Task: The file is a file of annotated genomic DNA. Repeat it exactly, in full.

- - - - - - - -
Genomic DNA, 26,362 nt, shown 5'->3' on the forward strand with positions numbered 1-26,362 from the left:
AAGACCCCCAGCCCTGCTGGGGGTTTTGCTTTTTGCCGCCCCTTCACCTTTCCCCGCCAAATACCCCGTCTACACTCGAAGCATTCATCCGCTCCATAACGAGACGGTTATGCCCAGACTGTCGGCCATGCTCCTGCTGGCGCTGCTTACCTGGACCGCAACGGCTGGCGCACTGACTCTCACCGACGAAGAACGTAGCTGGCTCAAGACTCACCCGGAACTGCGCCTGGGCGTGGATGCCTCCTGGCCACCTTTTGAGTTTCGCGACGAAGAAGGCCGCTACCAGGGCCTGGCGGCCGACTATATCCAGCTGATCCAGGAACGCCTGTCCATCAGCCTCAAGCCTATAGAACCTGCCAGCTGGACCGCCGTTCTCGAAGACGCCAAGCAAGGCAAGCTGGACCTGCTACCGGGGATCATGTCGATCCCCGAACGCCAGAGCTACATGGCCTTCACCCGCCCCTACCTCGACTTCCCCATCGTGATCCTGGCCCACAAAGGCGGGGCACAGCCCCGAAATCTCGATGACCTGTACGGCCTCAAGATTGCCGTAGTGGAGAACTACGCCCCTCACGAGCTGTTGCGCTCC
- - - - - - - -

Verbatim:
Genomic DNA, 26,362 nt, shown 5'->3' on the forward strand with positions numbered 1-26,362 from the left:
AAGACCCCCAGCCCTGCTGGGGGTTTTGCTTTTTGCCGCCCCTTCACCTTTCCCCGCCAAATACCCCGTCTACACTCGAAGCATTCATCCGCTCCATAACGAGACGGTTATGCCCAGACTGTCGGCCATGCTCCTGCTGGCGCTGCTTACCTGGACCGCAACGGCTGGCGCACTGACTCTCACCGACGAAGAACGTAGCTGGCTCAAGACTCACCCGGAACTGCGCCTGGGCGTGGATGCCTCCTGGCCACCTTTTGAGTTTCGCGACGAAGAAGGCCGCTACCAGGGCCTGGCGGCCGACTATATCCAGCTGATCCAGGAACGCCTGTCCATCAGCCTCAAGCCTATAGAACCTGCCAGCTGGACCGCCGTTCTCGAAGACGCCAAGCAAGGCAAGCTGGACCTGCTACCGGGGATCATGTCGATCCCCGAACGCCAGAGCTACATGGCCTTCACCCGCCCCTACCTCGACTTCCCCATCGTGATCCTGGCCCACAAAGGCGGGGCACAGCCCCGAAATCTCGATGACCTGTACGGCCTCAAGATTGCCGTAGTGGAGAACTACGCCCCTCACGAGCTGTTGCGCTCC